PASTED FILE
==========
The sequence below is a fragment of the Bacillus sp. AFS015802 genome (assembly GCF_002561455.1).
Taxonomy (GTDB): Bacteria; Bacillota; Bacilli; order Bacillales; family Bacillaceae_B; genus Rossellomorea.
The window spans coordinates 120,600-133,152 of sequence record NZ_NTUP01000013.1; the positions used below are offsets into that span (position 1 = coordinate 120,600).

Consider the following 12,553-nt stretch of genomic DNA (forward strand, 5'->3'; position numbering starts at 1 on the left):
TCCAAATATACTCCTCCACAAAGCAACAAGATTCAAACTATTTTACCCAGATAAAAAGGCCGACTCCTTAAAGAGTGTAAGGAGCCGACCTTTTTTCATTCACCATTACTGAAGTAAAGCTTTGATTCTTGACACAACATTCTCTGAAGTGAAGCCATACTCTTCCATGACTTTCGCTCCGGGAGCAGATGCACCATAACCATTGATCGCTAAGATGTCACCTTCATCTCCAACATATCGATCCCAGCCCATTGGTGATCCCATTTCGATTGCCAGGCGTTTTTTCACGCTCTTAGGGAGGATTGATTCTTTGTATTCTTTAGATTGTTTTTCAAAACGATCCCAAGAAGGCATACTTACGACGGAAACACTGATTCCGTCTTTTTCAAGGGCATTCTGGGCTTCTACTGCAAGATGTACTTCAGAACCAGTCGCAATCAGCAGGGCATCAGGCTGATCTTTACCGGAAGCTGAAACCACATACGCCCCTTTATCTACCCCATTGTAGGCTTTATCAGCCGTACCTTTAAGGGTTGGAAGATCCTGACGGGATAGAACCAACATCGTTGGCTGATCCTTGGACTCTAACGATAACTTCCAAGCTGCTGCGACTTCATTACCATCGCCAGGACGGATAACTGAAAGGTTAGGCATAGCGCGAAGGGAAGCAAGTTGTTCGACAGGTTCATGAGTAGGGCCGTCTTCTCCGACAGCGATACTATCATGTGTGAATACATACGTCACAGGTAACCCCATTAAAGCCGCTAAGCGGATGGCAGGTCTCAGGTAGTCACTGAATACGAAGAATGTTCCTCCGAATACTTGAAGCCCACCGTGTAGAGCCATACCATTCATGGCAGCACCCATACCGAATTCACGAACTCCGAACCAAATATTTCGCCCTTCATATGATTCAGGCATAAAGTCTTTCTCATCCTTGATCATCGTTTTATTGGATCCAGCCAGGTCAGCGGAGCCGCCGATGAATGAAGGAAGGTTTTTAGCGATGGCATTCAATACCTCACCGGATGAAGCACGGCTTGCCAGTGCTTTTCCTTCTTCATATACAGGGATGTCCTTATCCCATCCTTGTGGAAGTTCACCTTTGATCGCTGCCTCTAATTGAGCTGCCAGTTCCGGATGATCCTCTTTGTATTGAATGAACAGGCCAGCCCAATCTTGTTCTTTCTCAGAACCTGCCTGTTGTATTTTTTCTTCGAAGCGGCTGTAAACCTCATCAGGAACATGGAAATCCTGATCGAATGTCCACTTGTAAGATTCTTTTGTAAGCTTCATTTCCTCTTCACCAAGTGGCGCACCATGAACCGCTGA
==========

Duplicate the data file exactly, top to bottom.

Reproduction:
The sequence below is a fragment of the Bacillus sp. AFS015802 genome (assembly GCF_002561455.1).
Taxonomy (GTDB): Bacteria; Bacillota; Bacilli; order Bacillales; family Bacillaceae_B; genus Rossellomorea.
The window spans coordinates 120,600-133,152 of sequence record NZ_NTUP01000013.1; the positions used below are offsets into that span (position 1 = coordinate 120,600).

Consider the following 12,553-nt stretch of genomic DNA (forward strand, 5'->3'; position numbering starts at 1 on the left):
TCCAAATATACTCCTCCACAAAGCAACAAGATTCAAACTATTTTACCCAGATAAAAAGGCCGACTCCTTAAAGAGTGTAAGGAGCCGACCTTTTTTCATTCACCATTACTGAAGTAAAGCTTTGATTCTTGACACAACATTCTCTGAAGTGAAGCCATACTCTTCCATGACTTTCGCTCCGGGAGCAGATGCACCATAACCATTGATCGCTAAGATGTCACCTTCATCTCCAACATATCGATCCCAGCCCATTGGTGATCCCATTTCGATTGCCAGGCGTTTTTTCACGCTCTTAGGGAGGATTGATTCTTTGTATTCTTTAGATTGTTTTTCAAAACGATCCCAAGAAGGCATACTTACGACGGAAACACTGATTCCGTCTTTTTCAAGGGCATTCTGGGCTTCTACTGCAAGATGTACTTCAGAACCAGTCGCAATCAGCAGGGCATCAGGCTGATCTTTACCGGAAGCTGAAACCACATACGCCCCTTTATCTACCCCATTGTAGGCTTTATCAGCCGTACCTTTAAGGGTTGGAAGATCCTGACGGGATAGAACCAACATCGTTGGCTGATCCTTGGACTCTAACGATAACTTCCAAGCTGCTGCGACTTCATTACCATCGCCAGGACGGATAACTGAAAGGTTAGGCATAGCGCGAAGGGAAGCAAGTTGTTCGACAGGTTCATGAGTAGGGCCGTCTTCTCCGACAGCGATACTATCATGTGTGAATACATACGTCACAGGTAACCCCATTAAAGCCGCTAAGCGGATGGCAGGTCTCAGGTAGTCACTGAATACGAAGAATGTTCCTCCGAATACTTGAAGCCCACCGTGTAGAGCCATACCATTCATGGCAGCACCCATACCGAATTCACGAACTCCGAACCAAATATTTCGCCCTTCATATGATTCAGGCATAAAGTCTTTCTCATCCTTGATCATCGTTTTATTGGATCCAGCCAGGTCAGCGGAGCCGCCGATGAATGAAGGAAGGTTTTTAGCGATGGCATTCAATACCTCACCGGATGAAGCACGGCTTGCCAGTGCTTTTCCTTCTTCATATACAGGGATGTCCTTATCCCATCCTTGTGGAAGTTCACCTTTGATCGCTGCCTCTAATTGAGCTGCCAGTTCCGGATGATCCTCTTTGTATTGAATGAACAGGCCAGCCCAATCTTGTTCTTTCTCAGAACCTGCCTGTTGTATTTTTTCTTCGAAGCGGCTGTAAACCTCATCAGGAACATGGAAATCCTGATCGAATGTCCACTTGTAAGATTCTTTTGTAAGCTTCATTTCCTCTTCACCAAGTGGCGCACCATGAACCGCTGA